Sunday, March 15, 2015

Lucky Day! Friday the 13th!

Thanks to the work of the volunteers at The Poznan Project, I was able to identify 2nd and 3rd great grandfathers and brothers of my great grandfather.  Found them all on Friday the 13th!!

The Poznan Project is working to transcribe all 19th century marriages in the Polish province of Poznan. A very efficient search engine looks for either or both bride and groom. I’ve used it successfully searching for 3 of my lines, and finally got around to the 4 of my surnames.

Searching just on Ganas as the groom’s surname, I got 12 matches.  But the best part is that they’re all clustered in a relatively small area.  In some cases the search results include the names of the parents of the bridal couple.  Four of the grooms share the same parents. I ordered LDS films and hit a small jackpot on the first one I viewed.

I found my great grandfather’s 3 brothers, his parents and his grandparents! WOW!

There’s a lot more work to do here but I knocked at least one brick out of one wall.

Wednesday, March 11, 2015

I have the data - now to add the information.

My ancestor search (for my own ancestors) is slowly coming to a halt approaching a big brick wall.  Well, actually it’s not brick but I’m not sure I have what it takes to penetrate it.

Polish Roman Catholic church records before the 18th century – and in some cases into the 18th century are paragraphs of handwritten text in Latin. Later records generally have the data entered into labeled columns in the record books like this:

Language isn’t the problem with the early records, the problem is mostly the handwriting. Add to that the fact that many of the pages are faded or damaged by time. Ancient European handwriting is my (not exactly) brick wall.  Here’s a sample of one of more legible record books.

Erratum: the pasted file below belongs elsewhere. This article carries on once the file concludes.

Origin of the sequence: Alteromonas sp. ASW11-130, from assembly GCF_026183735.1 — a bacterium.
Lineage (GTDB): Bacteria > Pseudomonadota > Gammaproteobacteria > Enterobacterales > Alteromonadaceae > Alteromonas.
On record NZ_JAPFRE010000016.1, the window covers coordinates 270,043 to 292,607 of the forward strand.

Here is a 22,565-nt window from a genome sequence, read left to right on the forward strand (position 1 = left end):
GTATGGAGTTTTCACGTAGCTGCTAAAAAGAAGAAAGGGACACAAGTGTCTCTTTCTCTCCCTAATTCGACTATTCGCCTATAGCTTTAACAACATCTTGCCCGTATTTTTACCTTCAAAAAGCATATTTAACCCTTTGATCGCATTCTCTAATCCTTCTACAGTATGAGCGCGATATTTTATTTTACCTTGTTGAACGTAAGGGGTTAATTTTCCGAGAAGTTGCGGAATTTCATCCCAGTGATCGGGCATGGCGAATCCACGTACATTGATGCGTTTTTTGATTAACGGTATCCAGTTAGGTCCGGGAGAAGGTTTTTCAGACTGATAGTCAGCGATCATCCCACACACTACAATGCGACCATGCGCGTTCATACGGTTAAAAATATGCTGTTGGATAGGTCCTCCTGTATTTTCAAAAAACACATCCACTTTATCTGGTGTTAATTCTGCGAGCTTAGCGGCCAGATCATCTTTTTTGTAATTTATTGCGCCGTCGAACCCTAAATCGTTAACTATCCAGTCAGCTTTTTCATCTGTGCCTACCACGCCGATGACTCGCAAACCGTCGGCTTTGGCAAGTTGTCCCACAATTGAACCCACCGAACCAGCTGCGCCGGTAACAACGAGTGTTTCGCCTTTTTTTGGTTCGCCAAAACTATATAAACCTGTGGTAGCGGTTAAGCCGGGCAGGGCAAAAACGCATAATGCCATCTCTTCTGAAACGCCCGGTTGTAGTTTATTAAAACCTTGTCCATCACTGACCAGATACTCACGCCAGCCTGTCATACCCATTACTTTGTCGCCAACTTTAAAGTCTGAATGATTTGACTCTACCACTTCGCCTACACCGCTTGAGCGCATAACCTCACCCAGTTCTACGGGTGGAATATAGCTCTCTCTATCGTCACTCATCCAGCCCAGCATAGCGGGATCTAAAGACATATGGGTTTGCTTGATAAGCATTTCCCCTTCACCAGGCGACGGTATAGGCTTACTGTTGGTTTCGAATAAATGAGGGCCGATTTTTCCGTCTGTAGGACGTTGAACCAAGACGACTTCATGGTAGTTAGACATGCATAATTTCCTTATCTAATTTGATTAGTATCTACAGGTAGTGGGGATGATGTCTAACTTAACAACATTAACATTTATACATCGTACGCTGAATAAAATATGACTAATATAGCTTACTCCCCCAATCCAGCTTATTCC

While it would be nice to know the names of my 3rd 4th and 5th great grandparents, I’m not sure that it is worth the effort to try to decipher these earliest records.

Why not?

My goal has been to understand my family history. I believe that I now know enough about that history to be able to add context to the names and dates.  My ancestors were peasants in a part of the world where civil records were not kept until 1874. They were farmers and laborers who were pretty much invisible in their times except to one another.

I can extrapolate from the known names and dates to guess when earlier generations lived. So even if I don’t know their names, history tells me much about their circumstances.  Were their leaders tyrants or magnanimous? What wars were going on?  Were there famines or floods?  I can go far back in time even without being able to name individuals.

I won’t stop searching. Don’t get me wrong. But I’m at the point of getting diminishing returns from poring over the available records.  

New projects for my ancestors will involve trying to depict my ancestors and their lives in words and images and share those with my extended family.  That’s a daunting challenge.  Maybe it would be easier just trying to decode the ancient scribbles.